Little Bits of History

Like a Phoenix

Posted in History by patriciahysell on January 29, 2014
La Fenice

La Fenice

January 29, 1996: La Fenice is destroyed by fire. Teatro La Fenice (The Phoenix) is an opera house in Venice, Italy. In 1774 Venice’s most famous opera house, San Benedetto Theatre, burned to the ground. It was rebuilt and immediately a legal dispute followed. The company managing the theater and the owners, the Venier family, took their matter to the courts where the Veniers won. Reconstruction had begun in June 1790 and the theater was completed in May 1792 and renamed La Fenice – an allusion to the rising from the ashes of the flames as well as the legal entanglements. The new opera house officially opened on May 16, 1792 with an opera by Giovanni Paisiello.

In just a few short years, the venue had acquired a European reputation for excellence. Rossini and Bellini both opened two major productions there. Donizetti came back to Venice in 1836 after an absence lasting 17 years where he played in Milan and Naples. However, the theater was again burned to the ground in December 1836. This time, the rebuilding was done quickly and the theater reopened on December 26, 1837. Verdi’s association with the theater began in 1844 and over the next thirteen years he opened four operas at La Fenice.

During World War I the opera house closed but reopened afterwards. Many of the world’s greatest singers and conductors gave performances there. The First International Festival of Contemporary Music took place in 1930 and over the years the event brought in many composers such as Stravinsky, Britten, Berio, Nono, and Bussotti. On this day, two electricians, Enrico Carella and Massimillano Marchetti, set a fire which again destroyed the building. They were facing heavy fines on delays with their repair work there. Both men have served prison time, Carella after he was finally captured at the Mexico-Belize border in 2007.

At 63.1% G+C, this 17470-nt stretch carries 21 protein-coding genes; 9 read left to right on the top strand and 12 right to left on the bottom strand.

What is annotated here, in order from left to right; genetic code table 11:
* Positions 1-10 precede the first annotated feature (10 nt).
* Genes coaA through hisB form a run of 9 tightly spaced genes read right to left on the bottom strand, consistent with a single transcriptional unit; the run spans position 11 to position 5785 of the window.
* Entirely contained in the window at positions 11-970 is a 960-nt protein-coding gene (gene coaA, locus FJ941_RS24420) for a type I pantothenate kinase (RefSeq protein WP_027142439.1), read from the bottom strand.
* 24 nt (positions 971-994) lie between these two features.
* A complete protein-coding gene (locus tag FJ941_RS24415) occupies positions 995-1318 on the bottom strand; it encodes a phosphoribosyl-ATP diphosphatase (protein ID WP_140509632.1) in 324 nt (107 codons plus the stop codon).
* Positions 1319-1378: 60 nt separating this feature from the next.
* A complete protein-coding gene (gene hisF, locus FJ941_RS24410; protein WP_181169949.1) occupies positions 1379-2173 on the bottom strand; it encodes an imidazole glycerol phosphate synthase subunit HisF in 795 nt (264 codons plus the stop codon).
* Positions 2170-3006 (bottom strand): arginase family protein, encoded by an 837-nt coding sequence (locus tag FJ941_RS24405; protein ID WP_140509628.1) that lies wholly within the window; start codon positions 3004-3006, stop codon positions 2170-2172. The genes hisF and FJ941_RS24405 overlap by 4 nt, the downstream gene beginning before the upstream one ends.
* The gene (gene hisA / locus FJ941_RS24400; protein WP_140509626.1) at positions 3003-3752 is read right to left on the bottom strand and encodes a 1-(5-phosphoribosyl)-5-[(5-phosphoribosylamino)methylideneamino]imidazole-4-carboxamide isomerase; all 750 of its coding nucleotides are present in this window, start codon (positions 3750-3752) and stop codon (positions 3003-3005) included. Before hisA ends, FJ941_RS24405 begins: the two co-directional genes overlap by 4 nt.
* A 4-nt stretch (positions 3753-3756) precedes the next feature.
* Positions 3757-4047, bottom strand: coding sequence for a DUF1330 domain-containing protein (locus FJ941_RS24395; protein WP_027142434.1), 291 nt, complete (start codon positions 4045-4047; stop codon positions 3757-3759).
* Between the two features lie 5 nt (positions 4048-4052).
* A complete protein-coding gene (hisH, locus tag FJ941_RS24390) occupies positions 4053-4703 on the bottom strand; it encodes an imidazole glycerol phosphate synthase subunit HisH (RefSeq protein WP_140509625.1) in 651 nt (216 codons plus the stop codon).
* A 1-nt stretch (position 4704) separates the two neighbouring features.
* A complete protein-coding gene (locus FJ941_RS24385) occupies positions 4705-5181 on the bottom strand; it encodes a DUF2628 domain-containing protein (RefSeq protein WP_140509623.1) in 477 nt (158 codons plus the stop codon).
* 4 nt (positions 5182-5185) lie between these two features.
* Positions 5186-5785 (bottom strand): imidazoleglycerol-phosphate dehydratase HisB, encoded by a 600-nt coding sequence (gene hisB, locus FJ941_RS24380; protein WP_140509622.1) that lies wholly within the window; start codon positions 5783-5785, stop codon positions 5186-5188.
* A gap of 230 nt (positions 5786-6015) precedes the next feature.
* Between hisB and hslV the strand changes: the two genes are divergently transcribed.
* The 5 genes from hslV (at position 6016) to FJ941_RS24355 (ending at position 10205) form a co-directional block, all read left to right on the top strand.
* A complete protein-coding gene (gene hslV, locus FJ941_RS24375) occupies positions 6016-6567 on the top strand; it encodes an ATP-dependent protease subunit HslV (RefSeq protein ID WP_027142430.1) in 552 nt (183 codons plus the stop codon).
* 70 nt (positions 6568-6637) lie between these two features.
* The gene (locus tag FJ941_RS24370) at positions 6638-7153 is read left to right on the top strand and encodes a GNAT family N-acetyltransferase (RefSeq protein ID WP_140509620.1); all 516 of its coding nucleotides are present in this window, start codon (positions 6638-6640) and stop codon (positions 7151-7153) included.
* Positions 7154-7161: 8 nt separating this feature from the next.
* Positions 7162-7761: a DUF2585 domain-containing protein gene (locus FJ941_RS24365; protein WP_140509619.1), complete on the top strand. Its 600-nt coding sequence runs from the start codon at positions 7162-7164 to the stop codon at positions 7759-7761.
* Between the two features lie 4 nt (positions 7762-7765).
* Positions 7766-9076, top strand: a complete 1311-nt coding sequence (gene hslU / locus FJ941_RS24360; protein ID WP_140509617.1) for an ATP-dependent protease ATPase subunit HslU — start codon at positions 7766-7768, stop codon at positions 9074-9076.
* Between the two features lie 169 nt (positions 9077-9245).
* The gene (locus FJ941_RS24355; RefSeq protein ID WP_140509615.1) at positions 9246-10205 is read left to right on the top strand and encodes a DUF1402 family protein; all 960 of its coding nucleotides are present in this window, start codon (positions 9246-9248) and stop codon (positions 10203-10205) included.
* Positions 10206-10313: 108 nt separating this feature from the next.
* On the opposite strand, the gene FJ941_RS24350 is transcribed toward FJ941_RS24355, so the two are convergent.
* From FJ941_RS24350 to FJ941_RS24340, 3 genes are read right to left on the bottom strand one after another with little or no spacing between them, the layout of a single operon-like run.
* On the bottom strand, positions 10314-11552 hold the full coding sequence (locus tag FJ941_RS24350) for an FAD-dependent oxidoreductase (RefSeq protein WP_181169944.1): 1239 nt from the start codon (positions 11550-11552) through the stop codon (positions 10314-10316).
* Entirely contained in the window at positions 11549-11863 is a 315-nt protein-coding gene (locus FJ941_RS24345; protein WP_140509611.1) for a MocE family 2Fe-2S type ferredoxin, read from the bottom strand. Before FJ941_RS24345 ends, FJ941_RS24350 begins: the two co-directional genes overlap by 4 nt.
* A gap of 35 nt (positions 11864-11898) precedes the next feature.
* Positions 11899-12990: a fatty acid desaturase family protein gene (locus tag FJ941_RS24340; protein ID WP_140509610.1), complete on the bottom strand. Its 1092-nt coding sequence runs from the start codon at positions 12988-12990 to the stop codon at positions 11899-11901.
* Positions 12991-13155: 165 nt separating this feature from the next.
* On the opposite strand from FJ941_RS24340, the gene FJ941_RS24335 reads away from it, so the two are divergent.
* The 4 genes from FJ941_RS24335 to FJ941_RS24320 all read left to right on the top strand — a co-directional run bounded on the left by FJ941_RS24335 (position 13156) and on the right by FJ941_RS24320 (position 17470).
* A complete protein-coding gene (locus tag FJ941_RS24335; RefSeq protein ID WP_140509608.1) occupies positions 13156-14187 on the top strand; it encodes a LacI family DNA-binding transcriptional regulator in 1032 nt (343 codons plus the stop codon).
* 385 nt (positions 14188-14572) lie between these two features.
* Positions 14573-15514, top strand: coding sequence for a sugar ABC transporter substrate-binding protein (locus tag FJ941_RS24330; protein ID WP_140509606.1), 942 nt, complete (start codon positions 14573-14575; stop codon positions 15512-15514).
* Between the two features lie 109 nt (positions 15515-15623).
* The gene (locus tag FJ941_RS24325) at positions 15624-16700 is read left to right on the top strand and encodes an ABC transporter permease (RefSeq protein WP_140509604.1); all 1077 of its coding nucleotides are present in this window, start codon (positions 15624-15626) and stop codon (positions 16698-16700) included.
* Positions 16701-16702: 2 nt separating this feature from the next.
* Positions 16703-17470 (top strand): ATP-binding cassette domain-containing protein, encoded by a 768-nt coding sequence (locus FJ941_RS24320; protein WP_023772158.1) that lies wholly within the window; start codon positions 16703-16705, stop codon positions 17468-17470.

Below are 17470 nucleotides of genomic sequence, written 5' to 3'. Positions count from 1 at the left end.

It took five years for rebuilding to begin. In 650 days the building was again ready for use. Over 200 plasterers, artists, woodworkers, and other craftsmen were able to bring the ambience of the old theater back to life at a cost of €90 million. The seating capacity was increased from 840 to 1000. It was rebuilt in 19th-century style with architect Aldo Rossi using old photographs to help with the design. La Fenice opened once again on December 14, 2003 with a concert of Beethoven, Wagner, and Stravinsky. The first opera performed there was La Traviata by Verdi in November 2004. Like a phoenix, once again, the opera house is alive with music.

The opera is to music what a bawdy house is to a cathedral. – H. L. Mencken

No good opera plot can be sensible, for people do not sing when they are feeling sensible. – W. H. Auden

People are wrong when they say opera is not what it used to be. It is what it used to be. That is what’s wrong with it. – Noel Coward

Staid middle age loves the hurricane passions of opera. – Mason Cooley

Also on this day: Oh, No – O-Three – In 1978, Sweden became the first nation to ban certain aerosols to protect the ozone layer.
Honorable – In 1856, the Victoria Cross medal was established.
“Nevermore!” – In 1845, The Raven by Edgar Allan Poe was printed for the first time.
Nevermore – In 1845, the poem was published (a different look at the event).

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